4. I live in Boise, Idaho, there are two shops I go to here in town sometimes, but most of the time I will drive 18 miles to the Faded Fly shop in Nampa. http://fadedfly.com/. Why? Because the guy is a great guy and has all the local fishing info, he has a decent selection and will order in anything you want if he doesn’t have it on hand. Charlie the owner does most of his business on line but keeps the shop open for the locals to come in sit around and BS about fishing. The shop has a large casting pond, big enough for 3 people to be casting at the same time and whenever I stop in Charlie has a new rod that “I just have to try”. I have bought a lot of stuff from the Faded Fly and will continue to support them. I do occasionally buy stuff on-line through independent dealers I find on ebay because I am cash impaired and always looking for a bargain. In fairness, the both the other shops here in Boise, Idaho Anglers and the Orvis Shop are good shops and each have stuff the others don’t have, but no casting pond and not really places that people just stop in to say hi and give the fishing report for the locations they just fished.

  5. The only fly shop (and hunting/fishing store) in our county closed a year ago. In its place: the 62nd pet food store in a 10 mile radius.

  6. There is a great fly shop about 45 minutes from me, the Bear’s Den, in Taunton, MA. They do a lot of mail order/internet business, but they keep the huge store stocked and well merchandized for us. They have a casting loft, which helps during our winters. They organize workshops (Lefty Kreh in 2 weeks). What sets them apart is their customer service, from tackle and trip advice, to special orders, to biminis and huffnagles, to consignments, and to outstanding communications about all of the above. Calls and emails to confirm orders, advise delivery, etc. To get to that level of customer service, it takes deep knowledge of the subjects, and commitment to customers. I haven’t bought anything fishing-related anywhere else in many years, and don’t plan to. Way to go, Scott, Sarah, and Amanda.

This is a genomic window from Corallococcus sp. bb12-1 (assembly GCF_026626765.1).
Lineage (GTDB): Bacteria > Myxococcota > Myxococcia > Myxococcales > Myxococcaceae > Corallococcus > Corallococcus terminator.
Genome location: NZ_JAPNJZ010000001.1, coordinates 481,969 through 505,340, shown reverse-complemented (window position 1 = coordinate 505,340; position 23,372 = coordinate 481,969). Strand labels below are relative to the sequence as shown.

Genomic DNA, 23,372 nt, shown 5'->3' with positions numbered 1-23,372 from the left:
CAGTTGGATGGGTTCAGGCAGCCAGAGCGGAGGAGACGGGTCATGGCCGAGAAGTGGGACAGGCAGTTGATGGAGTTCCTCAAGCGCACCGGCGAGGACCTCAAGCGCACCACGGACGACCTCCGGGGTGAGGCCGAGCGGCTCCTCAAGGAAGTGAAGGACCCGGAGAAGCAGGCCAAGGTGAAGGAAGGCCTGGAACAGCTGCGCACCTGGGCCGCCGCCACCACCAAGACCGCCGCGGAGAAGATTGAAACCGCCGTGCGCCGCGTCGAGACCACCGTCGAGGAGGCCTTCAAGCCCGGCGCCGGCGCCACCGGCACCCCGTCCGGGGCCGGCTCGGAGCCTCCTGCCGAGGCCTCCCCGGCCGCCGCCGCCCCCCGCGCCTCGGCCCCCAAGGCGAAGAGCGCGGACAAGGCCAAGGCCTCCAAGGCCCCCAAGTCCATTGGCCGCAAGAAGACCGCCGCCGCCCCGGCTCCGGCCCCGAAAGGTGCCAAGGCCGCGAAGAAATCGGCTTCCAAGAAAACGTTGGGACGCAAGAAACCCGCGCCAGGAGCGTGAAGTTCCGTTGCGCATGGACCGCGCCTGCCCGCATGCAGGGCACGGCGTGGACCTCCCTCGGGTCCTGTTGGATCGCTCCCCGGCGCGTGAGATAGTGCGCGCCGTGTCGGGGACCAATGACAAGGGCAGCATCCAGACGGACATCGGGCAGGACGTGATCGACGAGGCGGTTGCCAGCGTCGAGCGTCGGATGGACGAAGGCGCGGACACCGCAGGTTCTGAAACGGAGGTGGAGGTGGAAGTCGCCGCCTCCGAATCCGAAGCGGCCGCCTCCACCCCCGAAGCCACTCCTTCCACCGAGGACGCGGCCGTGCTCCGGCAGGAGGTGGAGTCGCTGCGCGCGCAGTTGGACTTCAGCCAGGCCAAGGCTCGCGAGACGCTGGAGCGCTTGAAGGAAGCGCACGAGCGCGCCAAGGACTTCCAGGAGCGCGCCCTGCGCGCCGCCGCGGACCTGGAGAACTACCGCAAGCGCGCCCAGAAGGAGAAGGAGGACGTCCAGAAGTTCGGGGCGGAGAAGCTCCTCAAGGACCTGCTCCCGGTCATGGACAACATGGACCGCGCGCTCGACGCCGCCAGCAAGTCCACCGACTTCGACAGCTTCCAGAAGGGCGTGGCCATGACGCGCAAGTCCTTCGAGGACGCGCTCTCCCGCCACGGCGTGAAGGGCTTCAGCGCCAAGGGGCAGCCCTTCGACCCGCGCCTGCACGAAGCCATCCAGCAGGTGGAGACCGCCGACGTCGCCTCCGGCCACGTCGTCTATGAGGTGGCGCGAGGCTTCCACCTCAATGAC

7. Sitting in the middle of nowhere in the vast South Pacific I have a hard time getting to my “local” fly shop. I do use the on line option but I go thru my old local fly shop in Bend, OR, The Patient Angler. Peter has always had a great selection of everything I need to tie my flies. So I get to help sustain a local shop while still having the convenience of on line.

  8. I have the exact same problem here on the north lobe of the Bay. I really want to support the local fly shop but when they don’t have what I want, they offer to order it for me. That’s nice of them but when I add in postage and another $5.00 bridge toll it begins to become uneconomical. I sometimes keep a list of stuff I need and when the list gets big enough I’ll make the drive to Sacramento and hit Kiene’s. They usually have everything I’m looking for, even for tropical, salt water or the Amazon jungle.

    An0ther aspect of ordering stuff over the phone or online is the subtle differences that make some stuff more desireable than other. For example, if you’re tying tarpon flies, one grizzly saddle will have more of the feathers you want for the size flies you’re tying than another saddle. Ordering on line or over the phone, you have to trust the person on the other end to understand what you are tying and t be able to select the best saddle for you. That isn’t as important when it comes to synthetics because they are pretty uniformly made due to the manufacturing process. But I defintely prefer to select my own natural materials including saddles, necks, and deer hair. If I have t order natural materials, I use a shop that knows me well, that I frequented for many years in the past, and that I trust will select the best material.

  9. Good to see that folks have their favorites. I need to find a shop to order from… I’ll work on that.